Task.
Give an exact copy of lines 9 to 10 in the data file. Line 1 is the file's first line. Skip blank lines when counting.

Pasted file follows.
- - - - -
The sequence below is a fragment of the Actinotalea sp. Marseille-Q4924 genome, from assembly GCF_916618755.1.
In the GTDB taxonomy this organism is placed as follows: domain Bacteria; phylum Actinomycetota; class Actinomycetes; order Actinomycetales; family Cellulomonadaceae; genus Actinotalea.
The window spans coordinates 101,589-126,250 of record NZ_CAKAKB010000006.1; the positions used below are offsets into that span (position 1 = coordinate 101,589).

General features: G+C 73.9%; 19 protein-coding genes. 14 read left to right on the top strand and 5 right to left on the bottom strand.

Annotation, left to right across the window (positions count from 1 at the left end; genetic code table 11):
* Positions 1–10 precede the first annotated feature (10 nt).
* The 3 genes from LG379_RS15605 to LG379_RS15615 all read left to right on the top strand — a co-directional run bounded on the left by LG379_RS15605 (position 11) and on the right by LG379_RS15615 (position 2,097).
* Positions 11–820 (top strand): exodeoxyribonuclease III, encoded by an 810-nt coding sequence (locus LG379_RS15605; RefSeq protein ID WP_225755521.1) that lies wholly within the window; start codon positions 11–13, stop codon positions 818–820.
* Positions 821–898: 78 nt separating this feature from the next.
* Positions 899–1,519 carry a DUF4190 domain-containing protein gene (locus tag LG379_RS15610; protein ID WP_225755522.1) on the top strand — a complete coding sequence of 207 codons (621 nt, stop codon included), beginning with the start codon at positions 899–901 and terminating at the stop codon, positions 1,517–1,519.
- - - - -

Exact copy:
* Positions 821–898: 78 nt separating this feature from the next.
* Positions 899–1,519 carry a DUF4190 domain-containing protein gene (locus tag LG379_RS15610; protein ID WP_225755522.1) on the top strand — a complete coding sequence of 207 codons (621 nt, stop codon included), beginning with the start codon at positions 899–901 and terminating at the stop codon, positions 1,517–1,519.